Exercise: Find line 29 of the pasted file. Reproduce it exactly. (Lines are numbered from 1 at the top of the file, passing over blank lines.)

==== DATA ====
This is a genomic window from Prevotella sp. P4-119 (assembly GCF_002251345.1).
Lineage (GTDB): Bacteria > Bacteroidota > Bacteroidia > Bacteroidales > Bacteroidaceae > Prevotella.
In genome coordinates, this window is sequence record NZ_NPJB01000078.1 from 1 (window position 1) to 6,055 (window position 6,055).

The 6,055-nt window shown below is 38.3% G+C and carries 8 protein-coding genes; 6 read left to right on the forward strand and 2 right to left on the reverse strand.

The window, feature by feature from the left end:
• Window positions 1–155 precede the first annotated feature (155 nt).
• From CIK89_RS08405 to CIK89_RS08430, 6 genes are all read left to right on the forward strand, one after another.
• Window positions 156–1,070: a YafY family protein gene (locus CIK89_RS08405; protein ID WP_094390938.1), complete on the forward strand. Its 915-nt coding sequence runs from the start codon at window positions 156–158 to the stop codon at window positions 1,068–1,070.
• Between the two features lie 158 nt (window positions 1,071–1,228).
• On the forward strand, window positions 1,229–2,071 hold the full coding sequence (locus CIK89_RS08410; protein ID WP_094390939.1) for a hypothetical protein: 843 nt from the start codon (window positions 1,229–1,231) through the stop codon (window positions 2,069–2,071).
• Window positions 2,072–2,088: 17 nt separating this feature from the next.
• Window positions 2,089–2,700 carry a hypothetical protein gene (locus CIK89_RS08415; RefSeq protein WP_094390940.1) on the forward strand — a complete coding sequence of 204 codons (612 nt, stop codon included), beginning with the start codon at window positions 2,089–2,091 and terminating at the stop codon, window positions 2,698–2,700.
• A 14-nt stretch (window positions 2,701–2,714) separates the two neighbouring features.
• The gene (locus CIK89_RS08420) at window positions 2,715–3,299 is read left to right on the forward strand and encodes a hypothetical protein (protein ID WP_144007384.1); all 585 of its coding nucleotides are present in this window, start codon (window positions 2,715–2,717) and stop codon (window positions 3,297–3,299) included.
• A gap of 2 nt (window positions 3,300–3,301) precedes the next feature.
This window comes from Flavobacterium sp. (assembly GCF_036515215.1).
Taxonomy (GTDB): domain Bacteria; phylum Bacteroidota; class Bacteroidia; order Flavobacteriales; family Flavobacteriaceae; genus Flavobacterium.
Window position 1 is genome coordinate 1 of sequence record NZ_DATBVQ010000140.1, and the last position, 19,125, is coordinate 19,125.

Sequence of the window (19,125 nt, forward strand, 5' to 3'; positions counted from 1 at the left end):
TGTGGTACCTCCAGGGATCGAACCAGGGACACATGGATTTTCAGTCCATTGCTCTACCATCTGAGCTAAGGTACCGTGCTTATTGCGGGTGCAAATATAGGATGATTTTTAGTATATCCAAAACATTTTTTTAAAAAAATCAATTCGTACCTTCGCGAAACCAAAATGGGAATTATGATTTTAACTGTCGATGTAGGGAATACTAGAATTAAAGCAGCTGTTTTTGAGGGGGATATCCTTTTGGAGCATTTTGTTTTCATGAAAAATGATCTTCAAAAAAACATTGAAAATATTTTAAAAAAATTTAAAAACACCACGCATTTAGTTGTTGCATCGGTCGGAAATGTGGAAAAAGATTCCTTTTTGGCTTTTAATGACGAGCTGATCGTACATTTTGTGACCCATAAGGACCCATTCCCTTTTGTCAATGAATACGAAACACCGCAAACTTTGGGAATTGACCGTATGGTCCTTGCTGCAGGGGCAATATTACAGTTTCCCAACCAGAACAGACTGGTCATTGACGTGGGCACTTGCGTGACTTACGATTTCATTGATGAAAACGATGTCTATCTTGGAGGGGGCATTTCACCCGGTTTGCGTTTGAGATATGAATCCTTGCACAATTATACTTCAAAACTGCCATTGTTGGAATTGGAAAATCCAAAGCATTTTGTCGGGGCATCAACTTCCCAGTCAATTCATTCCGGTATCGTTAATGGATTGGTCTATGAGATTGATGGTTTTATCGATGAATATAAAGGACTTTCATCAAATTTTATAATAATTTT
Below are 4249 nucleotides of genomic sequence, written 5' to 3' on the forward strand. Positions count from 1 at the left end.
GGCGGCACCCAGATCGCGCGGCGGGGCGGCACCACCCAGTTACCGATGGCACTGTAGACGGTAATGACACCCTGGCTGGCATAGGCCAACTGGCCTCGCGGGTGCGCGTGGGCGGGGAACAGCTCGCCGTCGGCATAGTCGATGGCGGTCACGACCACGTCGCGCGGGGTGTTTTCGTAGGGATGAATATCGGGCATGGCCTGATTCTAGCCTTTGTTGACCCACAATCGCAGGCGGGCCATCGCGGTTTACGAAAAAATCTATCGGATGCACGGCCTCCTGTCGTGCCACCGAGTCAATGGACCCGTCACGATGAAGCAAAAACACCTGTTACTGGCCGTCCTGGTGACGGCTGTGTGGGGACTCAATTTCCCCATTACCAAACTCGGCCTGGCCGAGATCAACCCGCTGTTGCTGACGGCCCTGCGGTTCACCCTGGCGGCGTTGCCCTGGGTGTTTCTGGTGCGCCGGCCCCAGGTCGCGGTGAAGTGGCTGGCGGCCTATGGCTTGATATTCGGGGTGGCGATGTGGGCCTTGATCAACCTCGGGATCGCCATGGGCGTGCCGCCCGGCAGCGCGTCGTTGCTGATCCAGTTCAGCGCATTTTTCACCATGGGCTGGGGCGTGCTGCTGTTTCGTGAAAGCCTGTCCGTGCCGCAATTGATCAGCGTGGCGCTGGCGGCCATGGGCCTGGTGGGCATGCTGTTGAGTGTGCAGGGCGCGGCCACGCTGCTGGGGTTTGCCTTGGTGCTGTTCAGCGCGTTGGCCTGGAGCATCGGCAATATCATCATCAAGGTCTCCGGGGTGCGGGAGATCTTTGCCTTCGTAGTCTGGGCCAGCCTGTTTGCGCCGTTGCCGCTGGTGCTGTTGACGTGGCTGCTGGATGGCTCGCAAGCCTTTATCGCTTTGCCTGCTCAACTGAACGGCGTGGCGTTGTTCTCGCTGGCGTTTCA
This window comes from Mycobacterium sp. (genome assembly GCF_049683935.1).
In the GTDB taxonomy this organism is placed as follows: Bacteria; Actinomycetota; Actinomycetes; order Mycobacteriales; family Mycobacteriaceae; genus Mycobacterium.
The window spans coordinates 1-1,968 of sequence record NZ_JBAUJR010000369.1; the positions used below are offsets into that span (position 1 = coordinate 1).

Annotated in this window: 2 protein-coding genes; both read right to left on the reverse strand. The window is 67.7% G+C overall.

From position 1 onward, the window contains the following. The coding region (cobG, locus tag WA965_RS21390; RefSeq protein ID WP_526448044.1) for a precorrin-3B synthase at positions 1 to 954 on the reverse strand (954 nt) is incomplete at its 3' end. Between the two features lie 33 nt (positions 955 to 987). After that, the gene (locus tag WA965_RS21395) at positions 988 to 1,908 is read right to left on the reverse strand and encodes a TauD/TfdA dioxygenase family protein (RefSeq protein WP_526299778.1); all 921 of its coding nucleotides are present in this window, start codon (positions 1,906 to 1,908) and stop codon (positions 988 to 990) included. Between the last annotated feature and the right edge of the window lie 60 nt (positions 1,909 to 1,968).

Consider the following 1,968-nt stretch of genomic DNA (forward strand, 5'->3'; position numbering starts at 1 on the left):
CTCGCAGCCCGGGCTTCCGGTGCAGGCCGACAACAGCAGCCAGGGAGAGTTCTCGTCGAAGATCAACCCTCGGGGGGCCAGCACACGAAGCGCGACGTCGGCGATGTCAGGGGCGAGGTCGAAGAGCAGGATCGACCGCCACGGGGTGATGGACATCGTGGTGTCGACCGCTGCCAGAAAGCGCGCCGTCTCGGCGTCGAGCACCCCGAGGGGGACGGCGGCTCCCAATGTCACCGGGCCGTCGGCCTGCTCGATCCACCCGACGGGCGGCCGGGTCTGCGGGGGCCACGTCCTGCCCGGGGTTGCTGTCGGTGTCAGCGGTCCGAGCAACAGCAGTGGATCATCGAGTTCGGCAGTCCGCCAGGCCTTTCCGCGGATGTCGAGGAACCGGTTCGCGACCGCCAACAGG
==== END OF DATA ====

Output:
CTCGCAGCCCGGGCTTCCGGTGCAGGCCGACAACAGCAGCCAGGGAGAGTTCTCGTCGAAGATCAACCCTCGGGGGGCCAGCACACGAAGCGCGACGTCGGCGATGTCAGGGGCGAGGTCGAAGAGCAGGATCGACCGCCACGGGGTGATGGACATCGTGGTGTCGACCGCTGCCAGAAAGCGCGCCGTCTCGGCGTCGAGCACCCCGAGGGGGACGGCGGCTCCCAATGTCACCGGGCCGTCGGCCTGCTCGATCCACCCGACGGGCGGCCGGGTCTGCGGGGGCCACGTCCTGCCCGGGGTTGCTGTCGGTGTCAGCGGTCCGAGCAACAGCAGTGGATCATCGAGTTCGGCAGTCCGCCAGGCCTTTCCGCGGATGTCGAGGAACCGGTTCGCGACCGCCAACAGG